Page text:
A full moon, a shadowy scene and a dagger raised in threat. Here’s a painting to set your heart beating. Art curator and historian Monserrat Pis Marcos from The Holburne Museum explains the story behind Johann Zoffany’s Venice Preserv’d, one of four versions that Zoffany painted in his lifetime.
The wavering light of a smoky oil lamp illuminates a dramatic scene: an enraged nobleman, holding a dagger with his right hand, looks menacingly at an elegantly dressed lady, who imploringly kneels in front of him while grabbing his left hand in an attempt to restrain him. The full moon reflects on the quiet waters of the Venetian lagoon as the profile of the church of San Giorgio Maggire emerges from the shadows in the distance.
However, appearances can be deceiving, since the tragedy unfolding before our eyes is, in fact, a theatrical production of Thomas Otway’s Venice Preserv’d (1682) in a re-staging at London’s Drury Lane theatre in 1762. The play revolves around a thwarted political conspiracy to overthrow the republic of Venice, which results in the execution of the conspirators and an unhappy end for the two main characters. These are Jaffier, a Venetian impoverished noble involved in the plot, who eventually commits suicide, and Belvidera, the disinherited daughter of a Venetian senator and Jaffier’s faithful wife, who dies insane.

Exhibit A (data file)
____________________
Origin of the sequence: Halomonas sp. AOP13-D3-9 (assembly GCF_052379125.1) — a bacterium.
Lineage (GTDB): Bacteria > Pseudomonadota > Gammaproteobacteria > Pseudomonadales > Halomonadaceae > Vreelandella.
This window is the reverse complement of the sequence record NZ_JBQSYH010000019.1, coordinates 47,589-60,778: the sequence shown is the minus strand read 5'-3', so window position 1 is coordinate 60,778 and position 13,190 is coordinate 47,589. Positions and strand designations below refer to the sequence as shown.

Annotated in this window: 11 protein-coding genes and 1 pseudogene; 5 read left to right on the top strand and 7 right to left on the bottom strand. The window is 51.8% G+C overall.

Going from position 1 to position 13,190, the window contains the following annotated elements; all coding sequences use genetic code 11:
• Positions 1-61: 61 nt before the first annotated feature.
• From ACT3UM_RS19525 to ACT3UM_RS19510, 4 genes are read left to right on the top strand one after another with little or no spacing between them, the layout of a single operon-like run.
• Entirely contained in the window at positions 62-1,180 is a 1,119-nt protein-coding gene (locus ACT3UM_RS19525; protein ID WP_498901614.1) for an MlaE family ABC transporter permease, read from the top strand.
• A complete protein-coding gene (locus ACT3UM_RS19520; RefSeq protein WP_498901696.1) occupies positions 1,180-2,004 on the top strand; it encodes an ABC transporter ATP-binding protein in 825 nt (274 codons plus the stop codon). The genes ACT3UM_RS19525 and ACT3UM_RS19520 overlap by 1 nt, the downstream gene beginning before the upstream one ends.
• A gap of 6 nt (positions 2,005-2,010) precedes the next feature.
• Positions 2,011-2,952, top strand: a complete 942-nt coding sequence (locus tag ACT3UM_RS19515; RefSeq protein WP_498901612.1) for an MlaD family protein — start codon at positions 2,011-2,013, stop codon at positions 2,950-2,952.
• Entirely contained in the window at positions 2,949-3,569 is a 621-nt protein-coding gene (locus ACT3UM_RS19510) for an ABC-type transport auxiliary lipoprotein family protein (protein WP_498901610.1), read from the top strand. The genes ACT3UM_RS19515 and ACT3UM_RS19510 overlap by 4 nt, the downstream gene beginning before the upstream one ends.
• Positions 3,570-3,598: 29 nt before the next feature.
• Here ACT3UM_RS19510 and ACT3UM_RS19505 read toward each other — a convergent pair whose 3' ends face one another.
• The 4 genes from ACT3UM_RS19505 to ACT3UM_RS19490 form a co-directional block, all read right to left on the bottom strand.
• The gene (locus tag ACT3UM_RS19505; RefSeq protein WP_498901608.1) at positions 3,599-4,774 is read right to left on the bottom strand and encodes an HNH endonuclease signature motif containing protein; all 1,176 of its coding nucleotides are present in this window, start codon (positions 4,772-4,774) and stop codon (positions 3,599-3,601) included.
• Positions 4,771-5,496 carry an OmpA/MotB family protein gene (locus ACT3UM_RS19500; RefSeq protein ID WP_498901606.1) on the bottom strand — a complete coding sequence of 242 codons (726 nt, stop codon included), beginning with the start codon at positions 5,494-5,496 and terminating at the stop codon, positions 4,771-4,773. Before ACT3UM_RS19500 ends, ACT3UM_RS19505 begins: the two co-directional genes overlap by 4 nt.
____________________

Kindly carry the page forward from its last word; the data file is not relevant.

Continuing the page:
The play revolves around a thwarted political conspiracy to overthrow the republic of Venice, which results in the execution of the conspirators and an unhappy end for the two main characters.
This scene takes place in Act IV and is set in the Senate House within the Doge’s Palace. It captures a moment of heightened tension: Belvidera tried to stop the conspiracy as its success would have meant the murder of her father and she had been assaulted by one of the conspirators. Her plan involved persuading Jaffier to betray Pierre, his dear friend and chief conspirator, under the promise that his reward would be sparing some of the plotters’ lives. When the Venetian Senate breaks its word and sentences all the conspirators to death, including Pierre, Jaffier brings dishonour upon himself and, spurred by remorse, attempts to kill Belvidera. His love for his wife will eventually stop his hand and make him put the dagger away:
Jaf. Know, Belvidera, when we parted last, I gave this dagger with thee, as in trust, To be thy portion if I e’er prov’d false. On such condition, was my truth beliv’d: But now ‘tis forfeited, and must be paid for. Offers to stab her again. Bel. Oh! Mercy! Kneeling. Jaf. Nay, no struggling. Bel. Now then, kill me. Leaps on his neck, and kisses him. While thus I cling about thy cruel neck, Kiss thy revengeful lips, and die in joys Greater than any I can guess thereafter. Jaf. I am, I am a coward, witness Heav’n, Witness it, earth, and every being witness: ‘This but one blow! Yet by immortal love, I cannot longer bear a thought to harm thee. He throws away the dagger, and embraces her.
In the 18th-century production immortalised in this painting, Jaffier was played by the actor, playwright and theatre manager David Garrick (1717–1779), and Belvidera by the singer and actress Susannah Cibber (1714–1766).